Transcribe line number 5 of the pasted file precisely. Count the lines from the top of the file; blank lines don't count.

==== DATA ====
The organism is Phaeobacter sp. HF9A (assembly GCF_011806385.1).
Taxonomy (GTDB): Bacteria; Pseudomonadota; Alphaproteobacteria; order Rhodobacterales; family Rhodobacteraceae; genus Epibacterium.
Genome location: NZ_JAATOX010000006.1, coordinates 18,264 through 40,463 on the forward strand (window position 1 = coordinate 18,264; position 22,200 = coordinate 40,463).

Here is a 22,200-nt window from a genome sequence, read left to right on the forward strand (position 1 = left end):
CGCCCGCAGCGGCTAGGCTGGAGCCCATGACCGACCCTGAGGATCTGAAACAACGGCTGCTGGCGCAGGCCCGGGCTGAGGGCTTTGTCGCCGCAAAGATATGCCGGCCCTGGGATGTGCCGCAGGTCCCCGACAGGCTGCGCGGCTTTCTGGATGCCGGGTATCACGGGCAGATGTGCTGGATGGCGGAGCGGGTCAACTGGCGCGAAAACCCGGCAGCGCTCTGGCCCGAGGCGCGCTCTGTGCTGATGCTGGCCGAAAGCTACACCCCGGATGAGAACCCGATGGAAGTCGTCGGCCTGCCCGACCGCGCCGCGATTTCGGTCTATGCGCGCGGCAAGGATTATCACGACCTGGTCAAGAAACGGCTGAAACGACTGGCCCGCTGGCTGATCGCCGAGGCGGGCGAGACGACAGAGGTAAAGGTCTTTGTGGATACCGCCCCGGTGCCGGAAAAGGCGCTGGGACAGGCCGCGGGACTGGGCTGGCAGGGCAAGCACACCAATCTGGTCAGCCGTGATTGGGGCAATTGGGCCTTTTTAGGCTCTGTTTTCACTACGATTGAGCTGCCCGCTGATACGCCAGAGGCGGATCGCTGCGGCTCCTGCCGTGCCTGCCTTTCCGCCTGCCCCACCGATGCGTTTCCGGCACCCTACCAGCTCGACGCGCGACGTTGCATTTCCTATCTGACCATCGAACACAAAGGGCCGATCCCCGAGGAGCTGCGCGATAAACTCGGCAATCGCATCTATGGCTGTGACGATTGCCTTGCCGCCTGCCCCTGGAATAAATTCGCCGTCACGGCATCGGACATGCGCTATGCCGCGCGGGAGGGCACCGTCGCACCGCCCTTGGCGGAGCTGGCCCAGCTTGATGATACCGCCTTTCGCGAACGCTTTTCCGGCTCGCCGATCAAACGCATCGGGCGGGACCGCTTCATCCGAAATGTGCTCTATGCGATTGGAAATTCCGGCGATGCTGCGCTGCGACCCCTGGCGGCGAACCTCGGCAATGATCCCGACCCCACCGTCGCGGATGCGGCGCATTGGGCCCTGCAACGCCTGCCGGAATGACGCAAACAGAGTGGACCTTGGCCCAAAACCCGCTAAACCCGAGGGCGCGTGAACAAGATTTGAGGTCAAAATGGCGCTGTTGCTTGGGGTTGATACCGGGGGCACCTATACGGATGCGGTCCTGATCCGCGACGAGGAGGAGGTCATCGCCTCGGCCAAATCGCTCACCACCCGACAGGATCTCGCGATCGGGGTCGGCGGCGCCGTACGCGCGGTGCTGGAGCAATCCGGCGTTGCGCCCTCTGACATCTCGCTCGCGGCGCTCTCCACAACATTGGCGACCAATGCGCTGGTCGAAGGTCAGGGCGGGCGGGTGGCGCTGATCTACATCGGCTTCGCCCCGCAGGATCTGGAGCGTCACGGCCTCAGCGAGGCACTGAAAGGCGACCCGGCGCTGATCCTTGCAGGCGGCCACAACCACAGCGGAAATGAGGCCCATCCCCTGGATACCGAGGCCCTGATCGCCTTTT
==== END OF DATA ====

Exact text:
CGCCCGCAGCGGCTAGGCTGGAGCCCATGACCGACCCTGAGGATCTGAAACAACGGCTGCTGGCGCAGGCCCGGGCTGAGGGCTTTGTCGCCGCAAAGATATGCCGGCCCTGGGATGTGCCGCAGGTCCCCGACAGGCTGCGCGGCTTTCTGGATGCCGGGTATCACGGGCAGATGTGCTGGATGGCGGAGCGGGTCAACTGGCGCGAAAACCCGGCAGCGCTCTGGCCCGAGGCGCGCTCTGTGCTGATGCTGGCCGAAAGCTACACCCCGGATGAGAACCCGATGGAAGTCGTCGGCCTGCCCGACCGCGCCGCGATTTCGGTCTATGCGCGCGGCAAGGATTATCACGACCTGGTCAAGAAACGGCTGAAACGACTGGCCCGCTGGCTGATCGCCGAGGCGGGCGAGACGACAGAGGTAAAGGTCTTTGTGGATACCGCCCCGGTGCCGGAAAAGGCGCTGGGACAGGCCGCGGGACTGGGCTGGCAGGGCAAGCACACCAATCTGGTCAGCCGTGATTGGGGCAATTGGGCCTTTTTAGGCTCTGTTTTCACTACGATTGAGCTGCCCGCTGATACGCCAGAGGCGGATCGCTGCGGCTCCTGCCGTGCCTGCCTTTCCGCCTGCCCCACCGATGCGTTTCCGGCACCCTACCAGCTCGACGCGCGACGTTGCATTTCCTATCTGACCATCGAACACAAAGGGCCGATCCCCGAGGAGCTGCGCGATAAACTCGGCAATCGCATCTATGGCTGTGACGATTGCCTTGCCGCCTGCCCCTGGAATAAATTCGCCGTCACGGCATCGGACATGCGCTATGCCGCGCGGGAGGGCACCGTCGCACCGCCCTTGGCGGAGCTGGCCCAGCTTGATGATACCGCCTTTCGCGAACGCTTTTCCGGCTCGCCGATCAAACGCATCGGGCGGGACCGCTTCATCCGAAATGTGCTCTATGCGATTGGAAATTCCGGCGATGCTGCGCTGCGACCCCTGGCGGCGAACCTCGGCAATGATCCCGACCCCACCGTCGCGGATGCGGCGCATTGGGCCCTGCAACGCCTGCCGGAATGACGCAAACAGAGTGGACCTTGGCCCAAAACCCGCTAAACCCGAGGGCGCGTGAACAAGATTTGAGGTCAAAATGGCGCTGTTGCTTGGGGTTGATACCGGGGGCACCTATACGGATGCGGTCCTGATCCGCGACGAGGAGGAGGTCATCGCCTCGGCCAAATCGCTCACCACCCGACAGGATCTCGCGATCGGGGTCGGCGGCGCCGTACGCGCGGTGCTGGAGCAATCCGGCGTTGCGCCCTCTGACATCTCGCTCGCGGCGCTCTCCACAACATTGGCGACCAATGCGCTGGTCGAAGGTCAGGGCGGGCGGGTGGCGCTGATCTACATCGGCTTCGCCCCGCAGGATCTGGAGCGTCACGGCCTCAGCGAGGCACTGAAAGGCGACCCGGCGCTGATCCTTGCAGGCGGCCACAACCACAGCGGAAATGAGGCCCATCCCCTGGATACCGAGGCCCTGATCGCCTTTT